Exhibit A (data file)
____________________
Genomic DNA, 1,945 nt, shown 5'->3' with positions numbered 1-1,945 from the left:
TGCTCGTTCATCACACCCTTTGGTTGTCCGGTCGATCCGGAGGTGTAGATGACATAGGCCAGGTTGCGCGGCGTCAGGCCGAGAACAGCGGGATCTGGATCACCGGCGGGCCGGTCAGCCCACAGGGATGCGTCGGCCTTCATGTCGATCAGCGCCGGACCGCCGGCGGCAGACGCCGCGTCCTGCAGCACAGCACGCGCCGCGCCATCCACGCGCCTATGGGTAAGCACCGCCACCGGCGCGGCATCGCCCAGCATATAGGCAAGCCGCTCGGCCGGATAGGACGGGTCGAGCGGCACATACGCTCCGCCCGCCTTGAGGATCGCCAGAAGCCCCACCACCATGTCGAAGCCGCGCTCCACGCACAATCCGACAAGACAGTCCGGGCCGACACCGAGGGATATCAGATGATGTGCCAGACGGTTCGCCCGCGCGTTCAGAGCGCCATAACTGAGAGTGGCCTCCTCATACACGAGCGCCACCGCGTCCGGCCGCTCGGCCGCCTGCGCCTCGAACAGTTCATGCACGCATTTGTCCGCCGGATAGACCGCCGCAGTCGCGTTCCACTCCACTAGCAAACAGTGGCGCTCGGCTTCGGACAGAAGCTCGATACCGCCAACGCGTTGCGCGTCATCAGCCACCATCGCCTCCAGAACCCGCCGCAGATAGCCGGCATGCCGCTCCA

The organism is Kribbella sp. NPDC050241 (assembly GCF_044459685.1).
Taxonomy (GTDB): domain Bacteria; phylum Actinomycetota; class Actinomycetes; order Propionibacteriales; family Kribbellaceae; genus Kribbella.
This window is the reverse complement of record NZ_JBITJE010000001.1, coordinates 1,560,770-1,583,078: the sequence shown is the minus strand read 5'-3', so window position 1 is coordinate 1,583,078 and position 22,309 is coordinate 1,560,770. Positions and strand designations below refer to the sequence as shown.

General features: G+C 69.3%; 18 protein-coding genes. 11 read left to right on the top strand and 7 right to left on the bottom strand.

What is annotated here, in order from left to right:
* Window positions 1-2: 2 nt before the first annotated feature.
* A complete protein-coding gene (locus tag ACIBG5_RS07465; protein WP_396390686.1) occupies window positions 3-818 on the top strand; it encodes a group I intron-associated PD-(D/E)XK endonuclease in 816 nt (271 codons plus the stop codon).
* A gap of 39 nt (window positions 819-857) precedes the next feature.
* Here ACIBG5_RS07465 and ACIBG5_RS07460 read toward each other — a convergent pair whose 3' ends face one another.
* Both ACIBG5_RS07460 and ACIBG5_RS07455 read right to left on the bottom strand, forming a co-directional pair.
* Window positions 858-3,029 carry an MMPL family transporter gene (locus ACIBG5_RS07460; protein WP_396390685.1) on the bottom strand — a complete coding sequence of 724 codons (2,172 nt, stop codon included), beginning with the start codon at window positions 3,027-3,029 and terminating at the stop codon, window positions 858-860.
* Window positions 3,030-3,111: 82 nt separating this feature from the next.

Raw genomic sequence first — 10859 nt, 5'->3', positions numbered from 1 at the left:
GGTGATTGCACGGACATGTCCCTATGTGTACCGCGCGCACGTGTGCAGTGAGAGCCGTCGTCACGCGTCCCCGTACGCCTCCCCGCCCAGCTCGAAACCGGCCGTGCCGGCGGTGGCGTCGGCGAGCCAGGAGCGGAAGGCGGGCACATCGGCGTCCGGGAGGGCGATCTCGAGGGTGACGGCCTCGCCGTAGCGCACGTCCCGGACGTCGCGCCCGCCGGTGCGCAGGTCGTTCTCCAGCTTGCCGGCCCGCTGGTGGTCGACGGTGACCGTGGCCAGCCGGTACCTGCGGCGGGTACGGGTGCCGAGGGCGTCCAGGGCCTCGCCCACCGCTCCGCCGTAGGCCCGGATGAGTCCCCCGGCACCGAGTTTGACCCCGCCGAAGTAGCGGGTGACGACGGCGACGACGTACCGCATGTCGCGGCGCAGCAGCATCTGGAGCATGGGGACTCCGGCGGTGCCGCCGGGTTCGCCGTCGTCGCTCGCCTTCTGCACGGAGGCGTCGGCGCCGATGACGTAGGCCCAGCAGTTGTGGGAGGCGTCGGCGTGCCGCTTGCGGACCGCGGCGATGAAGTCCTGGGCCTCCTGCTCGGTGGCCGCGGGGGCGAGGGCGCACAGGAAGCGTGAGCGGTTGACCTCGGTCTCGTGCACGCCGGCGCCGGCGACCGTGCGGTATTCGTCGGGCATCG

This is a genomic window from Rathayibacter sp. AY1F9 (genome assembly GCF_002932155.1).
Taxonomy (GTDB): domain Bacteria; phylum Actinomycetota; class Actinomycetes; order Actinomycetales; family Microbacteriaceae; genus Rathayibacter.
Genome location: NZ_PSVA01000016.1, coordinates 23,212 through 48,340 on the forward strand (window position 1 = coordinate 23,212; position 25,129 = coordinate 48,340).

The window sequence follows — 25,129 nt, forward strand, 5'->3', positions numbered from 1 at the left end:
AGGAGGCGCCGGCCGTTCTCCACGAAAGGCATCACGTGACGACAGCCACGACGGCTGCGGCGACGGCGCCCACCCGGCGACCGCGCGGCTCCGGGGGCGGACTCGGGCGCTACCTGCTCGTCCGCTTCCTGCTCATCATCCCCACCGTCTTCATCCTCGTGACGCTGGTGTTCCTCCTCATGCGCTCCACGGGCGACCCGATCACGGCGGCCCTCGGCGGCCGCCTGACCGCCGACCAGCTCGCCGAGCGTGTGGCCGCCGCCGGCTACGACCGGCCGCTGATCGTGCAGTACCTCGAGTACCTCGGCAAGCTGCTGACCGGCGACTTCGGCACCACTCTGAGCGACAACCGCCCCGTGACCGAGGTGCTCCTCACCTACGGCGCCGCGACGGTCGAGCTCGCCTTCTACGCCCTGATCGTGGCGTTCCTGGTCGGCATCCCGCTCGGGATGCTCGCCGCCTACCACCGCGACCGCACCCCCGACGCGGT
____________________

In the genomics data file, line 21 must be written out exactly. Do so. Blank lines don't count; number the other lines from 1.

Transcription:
AGGAGGCGCCGGCCGTTCTCCACGAAAGGCATCACGTGACGACAGCCACGACGGCTGCGGCGACGGCGCCCACCCGGCGACCGCGCGGCTCCGGGGGCGGACTCGGGCGCTACCTGCTCGTCCGCTTCCTGCTCATCATCCCCACCGTCTTCATCCTCGTGACGCTGGTGTTCCTCCTCATGCGCTCCACGGGCGACCCGATCACGGCGGCCCTCGGCGGCCGCCTGACCGCCGACCAGCTCGCCGAGCGTGTGGCCGCCGCCGGCTACGACCGGCCGCTGATCGTGCAGTACCTCGAGTACCTCGGCAAGCTGCTGACCGGCGACTTCGGCACCACTCTGAGCGACAACCGCCCCGTGACCGAGGTGCTCCTCACCTACGGCGCCGCGACGGTCGAGCTCGCCTTCTACGCCCTGATCGTGGCGTTCCTGGTCGGCATCCCGCTCGGGATGCTCGCCGCCTACCACCGCGACCGCACCCCCGACGCGGT